# What’s the Difference between Line, Instrument and Microphone Levels?

### Two types of Line Levels: PRO level and Consumer Level

OK so you now clearly understood microphone, line and instrument levels. So if you see input requiring line level signals, then you should feed that with a line level input right? Not so fast; this is where beginners in home recording can still commit some mistakes. There are two types of line levels that you should know which are very important.

First, there is a “consumer line level”. This is defined to have a line level equal to -10dBV. dBV is a voltage measurement relative to 1 volt. Converting this to equivalent voltage level that you can understand and relate:

dBV = 20log (Vlevel)
-10 = 20log (Vlevel), solving for Vlevel which is the consumer line level voltage:
Consumer line level voltage = 0.316 volts, this voltage is in RMS measurement.

Second, there is a “pro recording line level”. This is equivalent to a voltage level of +4dBU. dBU is a voltage measurement relative to 0.775 volt. Converting +4dBU to equivalent voltage level:
dBU= 20log(Vlevel/0.775)
+4=20log (Vlevel/0.775), solving for Vlevel which is the pro- line level voltage
Pro line level voltage = 1.23 volts

So you have seen that there is a big difference between a consumer level and pro line level voltages. Consumer line level voltages are commonly seen in non-professional audio recording equipment such as hi-fi equipment and CD players. Pro line level voltages are used by professional recording gears like recording pre-amps, etc.

### Best practices when dealing with line, instrument & microphone levels

Below are some of the best practices you can implement in your home recording to get the best recording quality when working with any types of voltage levels.

1.) You will get a poor recording signal if you plug -10dBV equipment (a consumer line level) into an input requiring +4BU (pro recording equipment). To avoid this mistake, make sure you understanding the output and required input levels for signal compatibility. You can often get this information from the manual or ask the equipment manufacturer.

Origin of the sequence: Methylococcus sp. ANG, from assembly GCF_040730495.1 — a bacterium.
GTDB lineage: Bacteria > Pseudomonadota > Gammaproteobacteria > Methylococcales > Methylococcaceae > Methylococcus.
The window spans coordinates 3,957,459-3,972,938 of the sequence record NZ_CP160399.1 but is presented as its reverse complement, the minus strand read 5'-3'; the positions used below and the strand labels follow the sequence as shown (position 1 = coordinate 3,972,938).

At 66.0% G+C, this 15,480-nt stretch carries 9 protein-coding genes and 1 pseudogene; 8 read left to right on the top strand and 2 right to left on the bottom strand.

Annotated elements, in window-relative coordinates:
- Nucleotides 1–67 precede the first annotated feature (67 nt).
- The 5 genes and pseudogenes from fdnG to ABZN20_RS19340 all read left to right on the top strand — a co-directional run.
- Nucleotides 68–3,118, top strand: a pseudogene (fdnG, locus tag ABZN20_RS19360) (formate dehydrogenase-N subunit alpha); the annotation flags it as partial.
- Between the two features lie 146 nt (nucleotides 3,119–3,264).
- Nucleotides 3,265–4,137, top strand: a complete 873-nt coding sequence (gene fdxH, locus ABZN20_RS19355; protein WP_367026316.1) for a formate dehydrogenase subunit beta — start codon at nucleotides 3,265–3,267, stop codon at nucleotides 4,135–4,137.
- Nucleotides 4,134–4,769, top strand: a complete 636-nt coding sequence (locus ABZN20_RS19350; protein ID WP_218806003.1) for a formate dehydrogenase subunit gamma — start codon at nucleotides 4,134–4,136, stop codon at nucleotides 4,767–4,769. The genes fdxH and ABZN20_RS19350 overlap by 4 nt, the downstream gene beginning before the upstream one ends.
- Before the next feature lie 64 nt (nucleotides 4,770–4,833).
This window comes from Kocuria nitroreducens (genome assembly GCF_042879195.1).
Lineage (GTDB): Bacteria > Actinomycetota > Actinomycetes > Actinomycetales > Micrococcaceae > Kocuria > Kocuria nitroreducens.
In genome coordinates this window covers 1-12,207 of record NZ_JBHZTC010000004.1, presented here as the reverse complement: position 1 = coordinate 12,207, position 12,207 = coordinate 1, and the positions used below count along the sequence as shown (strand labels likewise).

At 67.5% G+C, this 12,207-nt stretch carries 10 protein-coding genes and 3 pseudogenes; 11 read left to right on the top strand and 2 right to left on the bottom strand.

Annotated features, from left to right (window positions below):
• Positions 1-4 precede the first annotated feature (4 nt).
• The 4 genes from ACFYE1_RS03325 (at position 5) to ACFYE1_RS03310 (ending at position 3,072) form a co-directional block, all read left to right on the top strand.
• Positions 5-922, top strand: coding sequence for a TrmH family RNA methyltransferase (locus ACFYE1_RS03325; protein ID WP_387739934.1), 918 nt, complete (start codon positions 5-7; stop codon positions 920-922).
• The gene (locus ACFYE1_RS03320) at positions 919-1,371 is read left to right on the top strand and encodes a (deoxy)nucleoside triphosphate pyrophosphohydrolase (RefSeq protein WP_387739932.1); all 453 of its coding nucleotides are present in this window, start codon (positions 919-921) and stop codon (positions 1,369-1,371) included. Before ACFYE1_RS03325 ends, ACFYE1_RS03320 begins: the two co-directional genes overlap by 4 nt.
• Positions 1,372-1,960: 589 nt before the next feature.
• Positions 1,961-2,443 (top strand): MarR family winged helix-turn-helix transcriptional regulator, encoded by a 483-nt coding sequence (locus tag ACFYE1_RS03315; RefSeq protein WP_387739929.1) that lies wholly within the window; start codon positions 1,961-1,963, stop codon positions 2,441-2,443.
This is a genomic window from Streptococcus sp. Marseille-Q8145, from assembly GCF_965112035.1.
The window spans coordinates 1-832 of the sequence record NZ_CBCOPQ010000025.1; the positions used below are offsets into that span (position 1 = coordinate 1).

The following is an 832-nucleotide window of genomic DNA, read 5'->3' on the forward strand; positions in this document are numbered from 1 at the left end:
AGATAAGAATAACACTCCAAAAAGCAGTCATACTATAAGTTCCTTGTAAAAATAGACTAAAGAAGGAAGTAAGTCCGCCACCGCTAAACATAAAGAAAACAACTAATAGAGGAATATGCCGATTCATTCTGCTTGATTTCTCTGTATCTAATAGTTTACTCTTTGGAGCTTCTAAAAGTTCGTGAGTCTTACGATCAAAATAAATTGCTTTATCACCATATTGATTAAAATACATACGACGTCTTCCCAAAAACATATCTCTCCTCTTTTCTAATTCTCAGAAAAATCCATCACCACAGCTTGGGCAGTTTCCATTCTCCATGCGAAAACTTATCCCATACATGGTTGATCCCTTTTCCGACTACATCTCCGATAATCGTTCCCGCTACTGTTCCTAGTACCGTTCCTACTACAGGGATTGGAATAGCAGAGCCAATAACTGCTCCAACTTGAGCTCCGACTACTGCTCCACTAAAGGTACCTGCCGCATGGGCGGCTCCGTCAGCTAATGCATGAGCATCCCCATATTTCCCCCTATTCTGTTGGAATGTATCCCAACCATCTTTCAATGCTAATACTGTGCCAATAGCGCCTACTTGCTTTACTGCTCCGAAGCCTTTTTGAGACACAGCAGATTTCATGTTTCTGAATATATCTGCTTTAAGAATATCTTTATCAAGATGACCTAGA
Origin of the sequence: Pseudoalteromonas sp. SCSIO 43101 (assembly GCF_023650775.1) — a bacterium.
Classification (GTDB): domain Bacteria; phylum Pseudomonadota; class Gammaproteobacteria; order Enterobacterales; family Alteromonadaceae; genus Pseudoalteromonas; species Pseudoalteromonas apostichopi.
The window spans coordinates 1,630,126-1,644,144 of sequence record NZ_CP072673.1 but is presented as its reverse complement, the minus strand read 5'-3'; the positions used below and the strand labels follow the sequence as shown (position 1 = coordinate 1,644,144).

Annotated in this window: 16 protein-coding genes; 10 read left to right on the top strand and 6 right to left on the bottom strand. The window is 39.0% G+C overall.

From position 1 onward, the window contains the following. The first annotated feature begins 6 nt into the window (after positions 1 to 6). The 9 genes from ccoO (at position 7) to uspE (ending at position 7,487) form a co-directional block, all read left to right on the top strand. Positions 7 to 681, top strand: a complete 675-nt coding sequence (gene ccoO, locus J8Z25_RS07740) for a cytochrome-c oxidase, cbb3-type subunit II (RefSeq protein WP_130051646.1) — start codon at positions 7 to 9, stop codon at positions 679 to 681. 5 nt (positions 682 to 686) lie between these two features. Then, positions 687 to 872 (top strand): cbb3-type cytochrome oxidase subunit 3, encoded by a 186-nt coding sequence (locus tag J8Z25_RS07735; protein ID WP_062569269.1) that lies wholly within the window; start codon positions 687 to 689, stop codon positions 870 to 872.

2.) Do not ever plug microphone directly to line inputs. A line input assumes that the signals are already amplified. As a result, you will get a noisy output from the microphone because it’s not pre-amplified.

3.) Use balanced XLR inputs in the mixer for plugging the microphone. This will ensure that the microphone signal will go to the pre-amplification stage. For example this is the screenshot of the Behringer Xenyx manual:

balance XLR input for microphone

Image credits: Behringer Xenyx Manual

4.) Understand what type of line input is required (is it consumer level or pro-level inputs). Again refer to the equipment manual for the specifications.

5.) Guitars with active pickups can be plugged directly into line level inputs provided they have an output voltage of 1.75volts (which is greater than the pro-line level required voltage of 1.23 volts). When in doubt, contact the guitar pickup manufacturer and verify.

6.) Guitars and bass with passive guitar pickups cannot be plugged directly into a pro-line level input (such as in the mixer) because they have output voltages less than the required level. You need to plug the guitar input into the pre-amp input of your mixer or audio recording interface.

7.) A good way to assess whether you are connecting the right input-output combination of your gears is to look at the level meter of audio interface, in DAW or in the hardware mixer. For example, not using XLR input for connecting dynamic microphone to the mixer and plugging it directly to the line input will get a very low recording signal level (because it is not being passed into pre-amplification stage) with much hiss and noise (as you increase the trim or main output volume). In this case, the level meters will barely move and the signal is not good.

Content last updated on August 7, 2012